On January 30th, 2008, a lawyer representing the legislature in Florida commented that Gov. Charlie Crist abuse his authority when he signed the gambling agreement with the Seminole Indian Tribe regarding expanding their gaming offering. Gov. Charlie Crist and the Seminole Tribe signed the gaming compact in November 2007 that allows for Las Vegas style slot machines and other casino games like blackjack and baccarat to be offered in the seven casino facilities of the Seminole Tribe in Florida.
Attorney Jon Mills, a former speaker commented that the gaming compact sets a change regarding the state laws, a privilege that was granted to the legislature. Lawyers for the government and the Seminole Tribe commented that Gov. Crist is only acting within the boundaries of both the state and federal rules. Mills commented that the gambling compact should also be reviewed first by the legislature before being approved.
The lawyer for the governor, Christopher Kise, commented that Crist was under immense pressure to negotiate a compact with the tribe and if he has to seek the approval of the legislature, he will not be negotiating with the tribe in good faith. The Federal rule managing Indian gambling across the country states that any game that exists throughout the state must also be allowed by Indian casino facilities. Mills said that it is not right for Indian casinos to offer card games like baccarat and blackjack and only giving the privilege exclusively to Indian casinos.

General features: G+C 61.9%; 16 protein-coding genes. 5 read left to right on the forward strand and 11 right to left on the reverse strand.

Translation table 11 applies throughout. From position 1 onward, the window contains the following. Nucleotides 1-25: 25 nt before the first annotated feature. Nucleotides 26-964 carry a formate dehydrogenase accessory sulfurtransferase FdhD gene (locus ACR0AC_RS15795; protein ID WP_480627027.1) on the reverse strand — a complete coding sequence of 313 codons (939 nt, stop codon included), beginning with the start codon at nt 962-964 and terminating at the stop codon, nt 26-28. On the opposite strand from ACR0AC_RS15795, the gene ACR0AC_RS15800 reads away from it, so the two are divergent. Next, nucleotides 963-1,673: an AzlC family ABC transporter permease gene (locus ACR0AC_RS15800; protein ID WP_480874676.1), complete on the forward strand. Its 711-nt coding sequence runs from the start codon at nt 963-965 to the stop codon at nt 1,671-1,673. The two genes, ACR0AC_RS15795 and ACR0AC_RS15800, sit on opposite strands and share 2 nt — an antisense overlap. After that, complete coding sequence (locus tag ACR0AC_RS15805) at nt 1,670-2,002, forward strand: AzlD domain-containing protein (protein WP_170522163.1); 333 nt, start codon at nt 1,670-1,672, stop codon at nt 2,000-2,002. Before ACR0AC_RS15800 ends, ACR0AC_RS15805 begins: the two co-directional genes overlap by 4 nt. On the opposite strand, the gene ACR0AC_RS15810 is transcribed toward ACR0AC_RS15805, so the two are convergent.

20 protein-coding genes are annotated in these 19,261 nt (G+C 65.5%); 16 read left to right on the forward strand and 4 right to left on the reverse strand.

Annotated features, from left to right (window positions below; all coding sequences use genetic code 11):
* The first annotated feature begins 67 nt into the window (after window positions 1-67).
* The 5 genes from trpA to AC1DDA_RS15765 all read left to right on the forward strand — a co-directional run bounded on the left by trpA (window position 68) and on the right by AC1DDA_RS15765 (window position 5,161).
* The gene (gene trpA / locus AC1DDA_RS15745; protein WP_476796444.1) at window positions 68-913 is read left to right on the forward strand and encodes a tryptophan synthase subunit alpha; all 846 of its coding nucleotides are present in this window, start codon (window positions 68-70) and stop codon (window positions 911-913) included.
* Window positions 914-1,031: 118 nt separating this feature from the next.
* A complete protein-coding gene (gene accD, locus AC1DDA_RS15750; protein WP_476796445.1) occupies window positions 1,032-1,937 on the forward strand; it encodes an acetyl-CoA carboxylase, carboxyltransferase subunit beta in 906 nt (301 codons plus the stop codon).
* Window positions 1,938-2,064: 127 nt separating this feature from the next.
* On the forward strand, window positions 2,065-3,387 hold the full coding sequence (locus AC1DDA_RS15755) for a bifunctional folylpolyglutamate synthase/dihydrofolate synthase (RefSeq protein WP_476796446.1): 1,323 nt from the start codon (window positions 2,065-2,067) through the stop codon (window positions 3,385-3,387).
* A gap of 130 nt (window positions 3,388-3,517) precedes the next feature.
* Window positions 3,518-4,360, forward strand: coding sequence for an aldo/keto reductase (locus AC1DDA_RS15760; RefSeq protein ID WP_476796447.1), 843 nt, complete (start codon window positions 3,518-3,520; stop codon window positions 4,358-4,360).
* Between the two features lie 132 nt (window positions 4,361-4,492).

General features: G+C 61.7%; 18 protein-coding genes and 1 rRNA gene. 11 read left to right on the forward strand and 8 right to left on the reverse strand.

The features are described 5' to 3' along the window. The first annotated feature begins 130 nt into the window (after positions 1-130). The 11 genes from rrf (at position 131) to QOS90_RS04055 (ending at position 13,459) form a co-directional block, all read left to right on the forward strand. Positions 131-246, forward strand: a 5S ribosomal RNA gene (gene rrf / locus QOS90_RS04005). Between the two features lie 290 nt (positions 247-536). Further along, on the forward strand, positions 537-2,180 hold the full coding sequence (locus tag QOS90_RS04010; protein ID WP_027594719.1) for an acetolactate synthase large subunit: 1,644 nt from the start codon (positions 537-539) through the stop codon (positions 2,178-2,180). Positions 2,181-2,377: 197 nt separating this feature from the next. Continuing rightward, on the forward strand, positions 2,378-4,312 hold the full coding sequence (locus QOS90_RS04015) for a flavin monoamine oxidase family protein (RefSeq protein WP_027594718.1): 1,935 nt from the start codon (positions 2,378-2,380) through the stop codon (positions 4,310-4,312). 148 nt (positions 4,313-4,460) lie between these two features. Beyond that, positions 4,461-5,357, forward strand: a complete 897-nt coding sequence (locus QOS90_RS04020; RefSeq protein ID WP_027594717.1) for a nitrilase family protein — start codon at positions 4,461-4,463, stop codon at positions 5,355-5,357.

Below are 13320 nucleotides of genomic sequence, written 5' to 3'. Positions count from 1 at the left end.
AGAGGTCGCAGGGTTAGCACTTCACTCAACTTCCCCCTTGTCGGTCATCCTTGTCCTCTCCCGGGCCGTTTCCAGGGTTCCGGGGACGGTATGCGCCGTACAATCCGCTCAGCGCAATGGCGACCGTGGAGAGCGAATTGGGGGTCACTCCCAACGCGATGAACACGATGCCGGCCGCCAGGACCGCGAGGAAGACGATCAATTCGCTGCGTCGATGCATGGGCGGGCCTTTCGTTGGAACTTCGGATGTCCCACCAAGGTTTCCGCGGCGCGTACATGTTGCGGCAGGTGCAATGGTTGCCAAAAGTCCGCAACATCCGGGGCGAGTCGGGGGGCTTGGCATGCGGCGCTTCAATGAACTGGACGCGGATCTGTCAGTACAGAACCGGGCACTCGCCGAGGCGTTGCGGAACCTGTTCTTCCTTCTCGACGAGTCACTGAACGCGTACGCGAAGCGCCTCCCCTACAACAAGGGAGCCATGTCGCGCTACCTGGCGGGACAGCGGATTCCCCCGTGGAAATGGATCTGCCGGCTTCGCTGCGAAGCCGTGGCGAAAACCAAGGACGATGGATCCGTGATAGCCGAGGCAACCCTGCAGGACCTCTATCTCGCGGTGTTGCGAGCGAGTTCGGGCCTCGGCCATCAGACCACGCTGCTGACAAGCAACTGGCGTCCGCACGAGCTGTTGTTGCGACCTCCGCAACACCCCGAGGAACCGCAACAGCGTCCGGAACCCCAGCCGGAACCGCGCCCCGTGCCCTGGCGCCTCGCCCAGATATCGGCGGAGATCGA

As part of the gambling compact, the state of Florida has already received the initial $50 million payment from the Seminole Tribe and is guaranteed to receive $100 million in total payment for the initial year.
It is set to grow by $150 million by the third year of the gambling compact and it will be determined by the total profits of the casino later on. A lot of people expect Florida to earn billions of dollars in the near future.
If the state Supreme Court of Florida invalidates the gambling compact, the U.S. Department of Interior will give the Seminoles the permission to offer the Las Vegas style machines, according to Barry Richards, a lawyer for the tribe. The Seminole tribe will not be allowed to offer card games but they will not be required to pay to the state.